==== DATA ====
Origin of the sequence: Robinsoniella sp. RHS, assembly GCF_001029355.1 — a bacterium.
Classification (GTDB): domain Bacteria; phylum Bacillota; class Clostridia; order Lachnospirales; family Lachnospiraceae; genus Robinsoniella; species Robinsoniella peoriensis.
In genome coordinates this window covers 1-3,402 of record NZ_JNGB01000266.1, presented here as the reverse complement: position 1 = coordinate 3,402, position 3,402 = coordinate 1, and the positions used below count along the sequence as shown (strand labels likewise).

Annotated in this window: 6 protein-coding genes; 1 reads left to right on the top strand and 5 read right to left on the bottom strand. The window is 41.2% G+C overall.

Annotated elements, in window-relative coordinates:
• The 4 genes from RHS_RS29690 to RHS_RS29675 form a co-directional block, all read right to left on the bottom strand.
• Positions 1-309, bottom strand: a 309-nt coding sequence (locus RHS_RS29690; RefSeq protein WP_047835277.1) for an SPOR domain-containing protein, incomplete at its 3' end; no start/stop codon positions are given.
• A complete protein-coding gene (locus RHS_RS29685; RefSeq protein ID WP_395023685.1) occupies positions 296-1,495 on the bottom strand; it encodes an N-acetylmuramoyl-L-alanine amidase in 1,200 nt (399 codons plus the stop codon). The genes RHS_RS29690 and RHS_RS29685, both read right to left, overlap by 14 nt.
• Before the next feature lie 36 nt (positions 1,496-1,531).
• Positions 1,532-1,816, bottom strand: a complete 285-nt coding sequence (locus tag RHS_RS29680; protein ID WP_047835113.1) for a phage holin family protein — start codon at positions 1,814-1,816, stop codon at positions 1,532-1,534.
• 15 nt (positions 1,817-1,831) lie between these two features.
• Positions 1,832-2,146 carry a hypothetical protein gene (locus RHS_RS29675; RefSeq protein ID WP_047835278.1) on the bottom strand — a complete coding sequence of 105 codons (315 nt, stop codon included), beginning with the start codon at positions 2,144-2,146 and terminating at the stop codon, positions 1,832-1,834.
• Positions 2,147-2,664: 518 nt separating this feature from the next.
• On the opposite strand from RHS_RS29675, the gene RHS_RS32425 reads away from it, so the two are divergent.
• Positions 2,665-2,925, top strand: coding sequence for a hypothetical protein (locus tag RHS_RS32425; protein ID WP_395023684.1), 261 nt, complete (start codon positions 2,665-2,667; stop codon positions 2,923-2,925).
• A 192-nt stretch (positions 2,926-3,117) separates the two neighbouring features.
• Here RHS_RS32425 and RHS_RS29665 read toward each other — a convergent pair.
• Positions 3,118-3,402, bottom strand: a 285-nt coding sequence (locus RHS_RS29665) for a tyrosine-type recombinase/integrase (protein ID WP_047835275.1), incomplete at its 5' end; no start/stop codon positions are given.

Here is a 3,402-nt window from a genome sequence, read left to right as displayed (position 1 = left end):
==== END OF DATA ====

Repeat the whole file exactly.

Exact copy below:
Origin of the sequence: Robinsoniella sp. RHS, assembly GCF_001029355.1 — a bacterium.
Classification (GTDB): domain Bacteria; phylum Bacillota; class Clostridia; order Lachnospirales; family Lachnospiraceae; genus Robinsoniella; species Robinsoniella peoriensis.
In genome coordinates this window covers 1-3,402 of record NZ_JNGB01000266.1, presented here as the reverse complement: position 1 = coordinate 3,402, position 3,402 = coordinate 1, and the positions used below count along the sequence as shown (strand labels likewise).

Annotated in this window: 6 protein-coding genes; 1 reads left to right on the top strand and 5 read right to left on the bottom strand. The window is 41.2% G+C overall.

Annotated elements, in window-relative coordinates:
• The 4 genes from RHS_RS29690 to RHS_RS29675 form a co-directional block, all read right to left on the bottom strand.
• Positions 1-309, bottom strand: a 309-nt coding sequence (locus RHS_RS29690; RefSeq protein WP_047835277.1) for an SPOR domain-containing protein, incomplete at its 3' end; no start/stop codon positions are given.
• A complete protein-coding gene (locus RHS_RS29685; RefSeq protein ID WP_395023685.1) occupies positions 296-1,495 on the bottom strand; it encodes an N-acetylmuramoyl-L-alanine amidase in 1,200 nt (399 codons plus the stop codon). The genes RHS_RS29690 and RHS_RS29685, both read right to left, overlap by 14 nt.
• Before the next feature lie 36 nt (positions 1,496-1,531).
• Positions 1,532-1,816, bottom strand: a complete 285-nt coding sequence (locus tag RHS_RS29680; protein ID WP_047835113.1) for a phage holin family protein — start codon at positions 1,814-1,816, stop codon at positions 1,532-1,534.
• 15 nt (positions 1,817-1,831) lie between these two features.
• Positions 1,832-2,146 carry a hypothetical protein gene (locus RHS_RS29675; RefSeq protein ID WP_047835278.1) on the bottom strand — a complete coding sequence of 105 codons (315 nt, stop codon included), beginning with the start codon at positions 2,144-2,146 and terminating at the stop codon, positions 1,832-1,834.
• Positions 2,147-2,664: 518 nt separating this feature from the next.
• On the opposite strand from RHS_RS29675, the gene RHS_RS32425 reads away from it, so the two are divergent.
• Positions 2,665-2,925, top strand: coding sequence for a hypothetical protein (locus tag RHS_RS32425; protein ID WP_395023684.1), 261 nt, complete (start codon positions 2,665-2,667; stop codon positions 2,923-2,925).
• A 192-nt stretch (positions 2,926-3,117) separates the two neighbouring features.
• Here RHS_RS32425 and RHS_RS29665 read toward each other — a convergent pair.
• Positions 3,118-3,402, bottom strand: a 285-nt coding sequence (locus RHS_RS29665) for a tyrosine-type recombinase/integrase (protein ID WP_047835275.1), incomplete at its 5' end; no start/stop codon positions are given.

Here is a 3,402-nt window from a genome sequence, read left to right as displayed (position 1 = left end):